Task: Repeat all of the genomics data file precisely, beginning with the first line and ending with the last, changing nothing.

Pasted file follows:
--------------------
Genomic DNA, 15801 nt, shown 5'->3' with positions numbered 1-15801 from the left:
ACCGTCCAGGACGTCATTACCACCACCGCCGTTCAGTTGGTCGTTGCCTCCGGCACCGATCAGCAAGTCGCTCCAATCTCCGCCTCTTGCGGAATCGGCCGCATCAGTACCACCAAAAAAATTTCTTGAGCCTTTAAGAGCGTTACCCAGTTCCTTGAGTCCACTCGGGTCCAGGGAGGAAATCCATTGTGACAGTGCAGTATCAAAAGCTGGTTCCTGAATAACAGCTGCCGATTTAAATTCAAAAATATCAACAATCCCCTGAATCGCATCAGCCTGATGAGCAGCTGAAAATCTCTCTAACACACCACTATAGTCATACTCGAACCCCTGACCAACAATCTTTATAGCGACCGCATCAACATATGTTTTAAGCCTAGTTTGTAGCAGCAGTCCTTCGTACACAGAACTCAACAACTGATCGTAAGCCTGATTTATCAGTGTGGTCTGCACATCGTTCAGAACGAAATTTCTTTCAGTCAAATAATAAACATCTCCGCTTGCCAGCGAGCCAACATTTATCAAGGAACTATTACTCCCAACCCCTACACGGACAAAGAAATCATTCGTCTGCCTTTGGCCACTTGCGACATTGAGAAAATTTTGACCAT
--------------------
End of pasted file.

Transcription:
Genomic DNA, 15801 nt, shown 5'->3' with positions numbered 1-15801 from the left:
ACCGTCCAGGACGTCATTACCACCACCGCCGTTCAGTTGGTCGTTGCCTCCGGCACCGATCAGCAAGTCGCTCCAATCTCCGCCTCTTGCGGAATCGGCCGCATCAGTACCACCAAAAAAATTTCTTGAGCCTTTAAGAGCGTTACCCAGTTCCTTGAGTCCACTCGGGTCCAGGGAGGAAATCCATTGTGACAGTGCAGTATCAAAAGCTGGTTCCTGAATAACAGCTGCCGATTTAAATTCAAAAATATCAACAATCCCCTGAATCGCATCAGCCTGATGAGCAGCTGAAAATCTCTCTAACACACCACTATAGTCATACTCGAACCCCTGACCAACAATCTTTATAGCGACCGCATCAACATATGTTTTAAGCCTAGTTTGTAGCAGCAGTCCTTCGTACACAGAACTCAACAACTGATCGTAAGCCTGATTTATCAGTGTGGTCTGCACATCGTTCAGAACGAAATTTCTTTCAGTCAAATAATAAACATCTCCGCTTGCCAGCGAGCCAACATTTATCAAGGAACTATTACTCCCAACCCCTACACGGACAAAGAAATCATTCGTCTGCCTTTGGCCACTTGCGACATTGAGAAAATTTTGACCAT